Do local police departments need military gear? | The Tylt
President Donald Trump is lifting restrictions on the transfer of surplus military equipment to local police departments. Police say they need the equipment to keep officers safe and tackle increasingly dangerous threats. Critics say local cops should not be armed liked soldiers. When announcing restrictions on the transfer of military equipment to police, President Obama said: "militarized gear can sometimes give people a feeling like they’re an occupying force." What do you think? 👮
Do local police departments need military gear?
The Department of Defense's 1033 program, which facilitates the transfer of surplus military equipment to police departments, makes it too easy for police to get their hands on equipment they don't need. President Trump is lifting the restrictions former President Obama placed on the program and reinstituting it in full. This means police departments will no longer have to give a plan and explanation about why they might need something like grenade launchers or a mine resistant vehicle.
Critics say the rise in paramilitary tactics, like no-knock raids and SWAT teams, in small towns is thanks to the transfer of military gear to police departments. Suddenly, police have armored vehicles, tactical armor, rifles and battering rams without a real need to use them. Many departments end up finding reasons to put their new equipment to work.
Peter Kraska, a professor at Eastern University's School of Justice Studies, estimated that SWAT teams were deployed around 3,000 times in 1980 but are now used around 50,000 times aa year. Some cities use them for routine patrols in high-crime areas. Baltimore and Dallas have used them to break up poker games. In 2010 New Haven, Conneticut sent a SWAT team to a bar suspected of serving under-age drinkers. That same year heavily-armed police raided barbershops around Orlando, Florda; they said they were hunting for guns and drugs but ended up arresting 34 people for "barbering without a licence." Maricopa County, Arizona sent a SWAT team into the living room of Jesus Llovera who was suspected of organising cockfights. Police rolled a tank into Mr Llovera's yard and killed more than 100 of his birds as well as his dog. According to Mr Kaska, most SWAT deployments are not in response to violent, threatening crime, but to serve drug-related warrants in private homes.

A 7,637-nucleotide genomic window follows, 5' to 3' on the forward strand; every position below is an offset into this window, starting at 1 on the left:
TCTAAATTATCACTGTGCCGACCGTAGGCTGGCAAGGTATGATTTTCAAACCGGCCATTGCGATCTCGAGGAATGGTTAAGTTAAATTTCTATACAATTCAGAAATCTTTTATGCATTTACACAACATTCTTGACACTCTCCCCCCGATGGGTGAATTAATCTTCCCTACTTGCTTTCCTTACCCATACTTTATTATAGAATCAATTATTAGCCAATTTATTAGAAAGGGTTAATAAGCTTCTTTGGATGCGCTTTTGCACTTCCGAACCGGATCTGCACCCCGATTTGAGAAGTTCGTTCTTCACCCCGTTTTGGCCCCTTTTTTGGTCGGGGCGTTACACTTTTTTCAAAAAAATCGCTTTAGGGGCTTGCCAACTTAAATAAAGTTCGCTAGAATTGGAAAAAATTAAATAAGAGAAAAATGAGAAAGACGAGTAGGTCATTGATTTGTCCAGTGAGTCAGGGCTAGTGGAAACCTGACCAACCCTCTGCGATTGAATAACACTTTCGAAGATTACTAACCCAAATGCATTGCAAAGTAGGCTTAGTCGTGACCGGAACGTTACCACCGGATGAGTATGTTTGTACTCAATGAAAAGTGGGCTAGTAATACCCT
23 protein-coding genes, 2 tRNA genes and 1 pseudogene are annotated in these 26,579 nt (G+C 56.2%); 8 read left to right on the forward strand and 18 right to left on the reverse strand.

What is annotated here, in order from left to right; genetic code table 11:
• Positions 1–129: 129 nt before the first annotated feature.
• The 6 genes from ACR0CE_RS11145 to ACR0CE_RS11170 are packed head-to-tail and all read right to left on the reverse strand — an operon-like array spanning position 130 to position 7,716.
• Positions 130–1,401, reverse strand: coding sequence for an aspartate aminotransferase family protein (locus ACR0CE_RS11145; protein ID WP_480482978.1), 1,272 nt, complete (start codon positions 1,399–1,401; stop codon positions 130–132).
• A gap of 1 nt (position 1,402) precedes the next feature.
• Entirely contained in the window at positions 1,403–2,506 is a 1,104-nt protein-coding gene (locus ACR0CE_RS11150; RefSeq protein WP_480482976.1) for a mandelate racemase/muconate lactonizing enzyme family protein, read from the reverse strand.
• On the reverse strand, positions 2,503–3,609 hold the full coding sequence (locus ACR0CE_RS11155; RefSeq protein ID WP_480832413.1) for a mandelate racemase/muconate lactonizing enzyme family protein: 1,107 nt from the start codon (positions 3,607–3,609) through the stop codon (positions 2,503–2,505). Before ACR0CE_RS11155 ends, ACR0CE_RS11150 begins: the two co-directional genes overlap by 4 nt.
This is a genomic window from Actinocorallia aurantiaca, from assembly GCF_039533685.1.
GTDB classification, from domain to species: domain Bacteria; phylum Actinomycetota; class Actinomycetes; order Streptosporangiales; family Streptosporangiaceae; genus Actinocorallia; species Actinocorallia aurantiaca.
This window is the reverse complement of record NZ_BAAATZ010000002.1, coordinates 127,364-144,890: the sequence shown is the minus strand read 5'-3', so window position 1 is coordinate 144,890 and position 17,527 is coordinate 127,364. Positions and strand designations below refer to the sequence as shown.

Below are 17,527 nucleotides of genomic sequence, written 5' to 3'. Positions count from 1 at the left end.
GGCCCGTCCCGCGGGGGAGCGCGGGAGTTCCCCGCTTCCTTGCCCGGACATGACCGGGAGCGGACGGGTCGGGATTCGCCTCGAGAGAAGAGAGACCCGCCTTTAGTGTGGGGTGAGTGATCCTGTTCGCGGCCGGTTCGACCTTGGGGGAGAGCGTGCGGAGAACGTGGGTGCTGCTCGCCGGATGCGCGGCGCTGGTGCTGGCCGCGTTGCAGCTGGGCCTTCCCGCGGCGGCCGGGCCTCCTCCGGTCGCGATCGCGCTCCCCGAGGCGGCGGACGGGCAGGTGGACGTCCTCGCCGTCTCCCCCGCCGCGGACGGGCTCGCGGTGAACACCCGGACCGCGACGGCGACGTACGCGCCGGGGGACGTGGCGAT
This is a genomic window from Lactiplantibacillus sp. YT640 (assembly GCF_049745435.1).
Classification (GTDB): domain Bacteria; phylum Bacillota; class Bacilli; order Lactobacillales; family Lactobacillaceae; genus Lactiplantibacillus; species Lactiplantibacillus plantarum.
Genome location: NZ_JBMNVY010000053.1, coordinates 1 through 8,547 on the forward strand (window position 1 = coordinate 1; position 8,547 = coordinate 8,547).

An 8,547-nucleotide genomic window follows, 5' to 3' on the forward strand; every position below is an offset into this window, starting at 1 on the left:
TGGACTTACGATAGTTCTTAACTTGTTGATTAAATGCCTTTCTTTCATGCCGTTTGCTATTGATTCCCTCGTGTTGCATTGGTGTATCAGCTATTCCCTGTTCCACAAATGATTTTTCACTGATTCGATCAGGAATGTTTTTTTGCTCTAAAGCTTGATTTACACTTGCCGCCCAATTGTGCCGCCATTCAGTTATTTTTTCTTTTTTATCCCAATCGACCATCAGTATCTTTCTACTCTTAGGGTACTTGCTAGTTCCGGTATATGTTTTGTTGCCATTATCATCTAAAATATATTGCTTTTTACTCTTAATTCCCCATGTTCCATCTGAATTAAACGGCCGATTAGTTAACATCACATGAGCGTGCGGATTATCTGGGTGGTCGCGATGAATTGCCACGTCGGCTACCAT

Police unions say officers need the military equipment to keep them safe on the job. Police are increasingly facing deadlier and more hostile threats. They need equipment like armored vehicles and grenade launchers to deal with the nation's worst nightmares. Incidents like Sandy Hook, Orlando, and San Bernardino do not happen often but when they do, police must be in a position to protect civilians.
The U.S. has the unique problem of having an armed citizenry. Police officers need things like armored vehicles and rifles in order to protect the public. The threat goes beyond terror. Criminal gangs, like bikers and other groups, are often heavily armed and organized. Active shooter situations can happen at any time. Having the right equipment means police officers get to go home to their families safe and sound.
“The police absolutely need armored vehicles, primarily to protect officers during standoffs and periods of intense violence,” Roberts said. He also stressed the need for proper training procedures and department budgets that can afford to keep individual officers on the street. “For example, I think the ban on camouflage uniforms is silly,” he said. “If a department can save money by obtaining camouflage uniforms, then so what?”